In Clifton, New Jersey, data on children in poverty, data on obesity, and data on the percent of uninsured residents revealed such pronounced disparities among neighborhoods that the city approved a satellite health office. Now, residents who previously had difficulty getting health screenings, immunizations and other necessary public services have better access.

In Waco, Texas, a nonprofit organization used the COVID Local Risk Index, a measure of city and neighborhood-level risk of COVID transmission and mortality, to pinpoint the level of COVID risk by neighborhood. Comparing this data to the city’s COVID cases added vital context to community preparation for and response to the pandemic.

Both of these cities used data from the City Health Dashboard. Launched in 2018, the Dashboard addresses the problem of data inaccessibility for cities and communities.

Just as health disparities disadvantage people of color and those of less financial means or educational attainment, so does data inaccessibility. Based largely on a combination of where they live and how easy it is to access and use data, some people can get the data they need to advocate for better, more inclusionary practices and adequate resources necessary for healthy communities. Others can’t—either because they don’t know where to find the data they need, don’t have the expertise to use it, or it doesn’t exist. Low data capacity makes it hard to get information, interpret it, and then use that information to take the steps needed to improve public health.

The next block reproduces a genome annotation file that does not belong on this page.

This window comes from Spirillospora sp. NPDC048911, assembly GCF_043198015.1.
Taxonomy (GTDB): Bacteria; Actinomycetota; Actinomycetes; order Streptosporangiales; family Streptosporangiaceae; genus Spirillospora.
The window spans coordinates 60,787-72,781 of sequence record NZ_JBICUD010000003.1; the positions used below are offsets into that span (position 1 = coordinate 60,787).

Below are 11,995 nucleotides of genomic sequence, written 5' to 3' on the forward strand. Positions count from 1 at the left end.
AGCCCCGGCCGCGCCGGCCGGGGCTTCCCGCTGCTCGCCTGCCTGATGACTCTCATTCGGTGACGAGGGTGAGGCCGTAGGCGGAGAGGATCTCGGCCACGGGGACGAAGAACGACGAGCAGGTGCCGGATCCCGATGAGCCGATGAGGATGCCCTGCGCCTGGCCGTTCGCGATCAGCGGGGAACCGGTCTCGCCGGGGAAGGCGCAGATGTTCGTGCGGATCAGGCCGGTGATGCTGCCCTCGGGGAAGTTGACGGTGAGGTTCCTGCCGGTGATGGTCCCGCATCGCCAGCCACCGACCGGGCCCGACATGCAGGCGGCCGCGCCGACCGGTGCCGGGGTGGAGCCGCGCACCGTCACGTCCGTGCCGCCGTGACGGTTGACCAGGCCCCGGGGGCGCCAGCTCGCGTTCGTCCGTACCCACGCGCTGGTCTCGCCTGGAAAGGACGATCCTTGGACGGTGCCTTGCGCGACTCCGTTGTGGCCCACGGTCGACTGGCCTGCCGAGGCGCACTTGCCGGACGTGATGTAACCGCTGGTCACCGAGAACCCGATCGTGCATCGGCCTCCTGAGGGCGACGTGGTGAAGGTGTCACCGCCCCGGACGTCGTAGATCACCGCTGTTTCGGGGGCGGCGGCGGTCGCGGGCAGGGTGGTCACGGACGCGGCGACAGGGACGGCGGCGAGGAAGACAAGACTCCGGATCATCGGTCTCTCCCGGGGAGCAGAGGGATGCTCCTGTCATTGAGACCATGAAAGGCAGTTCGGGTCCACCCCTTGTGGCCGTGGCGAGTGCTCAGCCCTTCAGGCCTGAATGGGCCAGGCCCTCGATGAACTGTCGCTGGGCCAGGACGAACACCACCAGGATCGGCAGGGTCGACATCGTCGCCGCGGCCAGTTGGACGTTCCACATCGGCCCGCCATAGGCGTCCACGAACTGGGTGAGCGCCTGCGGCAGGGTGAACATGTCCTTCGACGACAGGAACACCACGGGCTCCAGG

The City Health Dashboard recently partnered with New Jersey Health Initiatives (NJHI)—a statewide grantmaking program of the Robert Wood Johnson Foundation—to change that, by providing community organizations, their partners, and the communities they serve accessible data that can make a difference.

Read the full article about data in health systems at Grantmakers In Health.